1 comment:

  1. I can tell you the story with me. A lot of people who know me in OT said that I have comes to terms with the diagnosis pretty well. But I know there are times I faked that... especially if I have to work with individuals with autism and their caregivers.

    One good example is at school or in OT conferences- I see that there are a good bit of my OT peers who are greater presenters than I do. They are much more dynamic and can deliver presentations standing up and even pace around. It's not that I couldn't do it. It's just that the quality of my presentation will take a huge hit because doing what they do seem to spike my anxiety levels just enough that I look like a fool. And in professional environments, looking like a fool is the last thing I need.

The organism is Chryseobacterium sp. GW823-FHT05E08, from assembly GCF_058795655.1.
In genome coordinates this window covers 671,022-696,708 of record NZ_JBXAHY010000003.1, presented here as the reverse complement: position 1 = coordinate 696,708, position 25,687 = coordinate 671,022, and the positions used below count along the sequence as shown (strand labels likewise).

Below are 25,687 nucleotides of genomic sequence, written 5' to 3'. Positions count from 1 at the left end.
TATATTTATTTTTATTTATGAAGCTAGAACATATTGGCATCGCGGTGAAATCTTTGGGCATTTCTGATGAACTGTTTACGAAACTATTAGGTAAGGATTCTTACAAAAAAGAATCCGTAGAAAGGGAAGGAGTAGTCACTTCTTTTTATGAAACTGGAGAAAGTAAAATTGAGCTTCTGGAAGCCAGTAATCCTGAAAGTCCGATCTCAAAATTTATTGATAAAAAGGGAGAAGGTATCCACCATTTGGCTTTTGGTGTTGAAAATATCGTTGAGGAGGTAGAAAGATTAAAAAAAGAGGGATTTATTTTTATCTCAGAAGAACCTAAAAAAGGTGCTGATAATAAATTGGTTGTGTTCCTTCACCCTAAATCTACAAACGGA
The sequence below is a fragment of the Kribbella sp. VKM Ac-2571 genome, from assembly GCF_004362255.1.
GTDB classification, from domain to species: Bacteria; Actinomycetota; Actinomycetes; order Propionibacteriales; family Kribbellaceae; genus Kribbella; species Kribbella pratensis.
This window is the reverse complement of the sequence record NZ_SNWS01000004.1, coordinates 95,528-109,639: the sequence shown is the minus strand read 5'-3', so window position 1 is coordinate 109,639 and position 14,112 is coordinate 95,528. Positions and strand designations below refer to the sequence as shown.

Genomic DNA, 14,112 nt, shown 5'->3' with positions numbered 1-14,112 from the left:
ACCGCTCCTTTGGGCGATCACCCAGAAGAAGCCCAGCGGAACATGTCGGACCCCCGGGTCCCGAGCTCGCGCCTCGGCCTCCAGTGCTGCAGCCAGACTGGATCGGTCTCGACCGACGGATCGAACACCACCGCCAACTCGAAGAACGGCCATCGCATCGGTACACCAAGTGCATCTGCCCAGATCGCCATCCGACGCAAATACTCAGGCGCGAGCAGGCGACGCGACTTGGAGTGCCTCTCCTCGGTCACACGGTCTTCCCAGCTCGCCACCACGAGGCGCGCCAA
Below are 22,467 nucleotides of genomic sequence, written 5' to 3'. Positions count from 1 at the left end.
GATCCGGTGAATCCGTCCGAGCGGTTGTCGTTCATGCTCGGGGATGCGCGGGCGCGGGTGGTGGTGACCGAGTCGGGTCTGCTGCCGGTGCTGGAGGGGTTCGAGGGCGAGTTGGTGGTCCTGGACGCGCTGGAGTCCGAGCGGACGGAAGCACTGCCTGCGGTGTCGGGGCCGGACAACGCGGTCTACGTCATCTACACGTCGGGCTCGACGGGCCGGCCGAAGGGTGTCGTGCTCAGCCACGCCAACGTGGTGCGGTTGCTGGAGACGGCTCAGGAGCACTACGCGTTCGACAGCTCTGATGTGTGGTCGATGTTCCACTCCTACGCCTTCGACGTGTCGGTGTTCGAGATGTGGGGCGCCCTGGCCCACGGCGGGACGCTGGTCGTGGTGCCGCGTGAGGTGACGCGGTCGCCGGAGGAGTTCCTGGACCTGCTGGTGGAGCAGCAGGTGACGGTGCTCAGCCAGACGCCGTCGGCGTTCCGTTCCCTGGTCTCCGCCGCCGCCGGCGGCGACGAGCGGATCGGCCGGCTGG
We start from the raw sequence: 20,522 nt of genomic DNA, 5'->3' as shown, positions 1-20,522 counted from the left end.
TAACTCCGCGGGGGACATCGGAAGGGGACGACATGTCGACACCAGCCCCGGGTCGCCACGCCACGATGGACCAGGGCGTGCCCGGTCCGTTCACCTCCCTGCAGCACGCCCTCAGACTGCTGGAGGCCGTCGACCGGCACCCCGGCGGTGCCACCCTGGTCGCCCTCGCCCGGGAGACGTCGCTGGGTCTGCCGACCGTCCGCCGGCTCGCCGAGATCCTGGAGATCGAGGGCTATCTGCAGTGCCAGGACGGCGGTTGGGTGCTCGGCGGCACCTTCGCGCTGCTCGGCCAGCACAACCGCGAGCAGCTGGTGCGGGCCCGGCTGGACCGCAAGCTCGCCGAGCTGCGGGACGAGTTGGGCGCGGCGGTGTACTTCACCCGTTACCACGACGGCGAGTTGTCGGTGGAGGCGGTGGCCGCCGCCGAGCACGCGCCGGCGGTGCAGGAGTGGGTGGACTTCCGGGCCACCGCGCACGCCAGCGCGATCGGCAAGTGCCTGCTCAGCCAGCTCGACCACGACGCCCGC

Yes, I found a strategy that allows me to be an adequate presenter (and I have come a long way just to reach that!) But, I always am jealous by the poise some of my OT peers showed!